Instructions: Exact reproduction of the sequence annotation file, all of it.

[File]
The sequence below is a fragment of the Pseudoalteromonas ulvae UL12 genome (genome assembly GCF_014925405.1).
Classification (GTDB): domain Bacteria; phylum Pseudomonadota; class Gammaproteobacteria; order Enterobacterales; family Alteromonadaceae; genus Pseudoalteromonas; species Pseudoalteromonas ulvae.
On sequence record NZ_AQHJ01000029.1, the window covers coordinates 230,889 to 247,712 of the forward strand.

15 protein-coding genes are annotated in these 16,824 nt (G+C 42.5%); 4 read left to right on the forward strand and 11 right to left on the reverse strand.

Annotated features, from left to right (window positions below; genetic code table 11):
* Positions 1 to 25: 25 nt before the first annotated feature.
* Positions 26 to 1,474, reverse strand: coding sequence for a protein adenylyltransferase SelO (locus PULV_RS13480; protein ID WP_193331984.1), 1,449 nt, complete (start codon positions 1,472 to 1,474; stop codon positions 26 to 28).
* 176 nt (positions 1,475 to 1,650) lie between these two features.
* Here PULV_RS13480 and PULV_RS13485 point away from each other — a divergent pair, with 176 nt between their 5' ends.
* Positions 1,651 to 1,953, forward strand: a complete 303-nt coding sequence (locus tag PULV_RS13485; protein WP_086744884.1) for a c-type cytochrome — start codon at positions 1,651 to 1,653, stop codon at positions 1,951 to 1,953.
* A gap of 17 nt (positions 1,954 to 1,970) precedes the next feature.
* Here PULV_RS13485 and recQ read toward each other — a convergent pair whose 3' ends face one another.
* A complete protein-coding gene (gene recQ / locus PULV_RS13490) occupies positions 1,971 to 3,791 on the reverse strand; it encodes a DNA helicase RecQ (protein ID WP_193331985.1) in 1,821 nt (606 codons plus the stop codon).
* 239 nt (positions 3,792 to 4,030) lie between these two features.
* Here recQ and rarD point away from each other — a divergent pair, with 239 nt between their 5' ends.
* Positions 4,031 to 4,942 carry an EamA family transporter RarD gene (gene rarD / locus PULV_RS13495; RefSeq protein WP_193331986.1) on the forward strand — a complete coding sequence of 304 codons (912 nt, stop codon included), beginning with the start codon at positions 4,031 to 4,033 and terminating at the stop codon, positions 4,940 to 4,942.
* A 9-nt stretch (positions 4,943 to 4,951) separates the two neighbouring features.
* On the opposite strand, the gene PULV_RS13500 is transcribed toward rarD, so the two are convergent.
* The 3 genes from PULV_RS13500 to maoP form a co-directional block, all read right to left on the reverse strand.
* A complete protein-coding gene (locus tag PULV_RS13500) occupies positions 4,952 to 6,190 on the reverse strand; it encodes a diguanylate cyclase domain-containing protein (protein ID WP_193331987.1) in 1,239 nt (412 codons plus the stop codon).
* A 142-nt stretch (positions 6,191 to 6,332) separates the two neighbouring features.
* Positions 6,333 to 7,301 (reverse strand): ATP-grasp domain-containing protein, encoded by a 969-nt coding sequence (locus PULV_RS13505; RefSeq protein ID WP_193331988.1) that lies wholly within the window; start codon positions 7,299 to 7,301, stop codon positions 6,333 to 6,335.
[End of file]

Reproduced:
The sequence below is a fragment of the Pseudoalteromonas ulvae UL12 genome (genome assembly GCF_014925405.1).
Classification (GTDB): domain Bacteria; phylum Pseudomonadota; class Gammaproteobacteria; order Enterobacterales; family Alteromonadaceae; genus Pseudoalteromonas; species Pseudoalteromonas ulvae.
On sequence record NZ_AQHJ01000029.1, the window covers coordinates 230,889 to 247,712 of the forward strand.

15 protein-coding genes are annotated in these 16,824 nt (G+C 42.5%); 4 read left to right on the forward strand and 11 right to left on the reverse strand.

Annotated features, from left to right (window positions below; genetic code table 11):
* Positions 1 to 25: 25 nt before the first annotated feature.
* Positions 26 to 1,474, reverse strand: coding sequence for a protein adenylyltransferase SelO (locus PULV_RS13480; protein ID WP_193331984.1), 1,449 nt, complete (start codon positions 1,472 to 1,474; stop codon positions 26 to 28).
* 176 nt (positions 1,475 to 1,650) lie between these two features.
* Here PULV_RS13480 and PULV_RS13485 point away from each other — a divergent pair, with 176 nt between their 5' ends.
* Positions 1,651 to 1,953, forward strand: a complete 303-nt coding sequence (locus tag PULV_RS13485; protein WP_086744884.1) for a c-type cytochrome — start codon at positions 1,651 to 1,653, stop codon at positions 1,951 to 1,953.
* A gap of 17 nt (positions 1,954 to 1,970) precedes the next feature.
* Here PULV_RS13485 and recQ read toward each other — a convergent pair whose 3' ends face one another.
* A complete protein-coding gene (gene recQ / locus PULV_RS13490) occupies positions 1,971 to 3,791 on the reverse strand; it encodes a DNA helicase RecQ (protein ID WP_193331985.1) in 1,821 nt (606 codons plus the stop codon).
* 239 nt (positions 3,792 to 4,030) lie between these two features.
* Here recQ and rarD point away from each other — a divergent pair, with 239 nt between their 5' ends.
* Positions 4,031 to 4,942 carry an EamA family transporter RarD gene (gene rarD / locus PULV_RS13495; RefSeq protein WP_193331986.1) on the forward strand — a complete coding sequence of 304 codons (912 nt, stop codon included), beginning with the start codon at positions 4,031 to 4,033 and terminating at the stop codon, positions 4,940 to 4,942.
* A 9-nt stretch (positions 4,943 to 4,951) separates the two neighbouring features.
* On the opposite strand, the gene PULV_RS13500 is transcribed toward rarD, so the two are convergent.
* The 3 genes from PULV_RS13500 to maoP form a co-directional block, all read right to left on the reverse strand.
* A complete protein-coding gene (locus tag PULV_RS13500) occupies positions 4,952 to 6,190 on the reverse strand; it encodes a diguanylate cyclase domain-containing protein (protein ID WP_193331987.1) in 1,239 nt (412 codons plus the stop codon).
* A 142-nt stretch (positions 6,191 to 6,332) separates the two neighbouring features.
* Positions 6,333 to 7,301 (reverse strand): ATP-grasp domain-containing protein, encoded by a 969-nt coding sequence (locus PULV_RS13505; RefSeq protein ID WP_193331988.1) that lies wholly within the window; start codon positions 7,299 to 7,301, stop codon positions 6,333 to 6,335.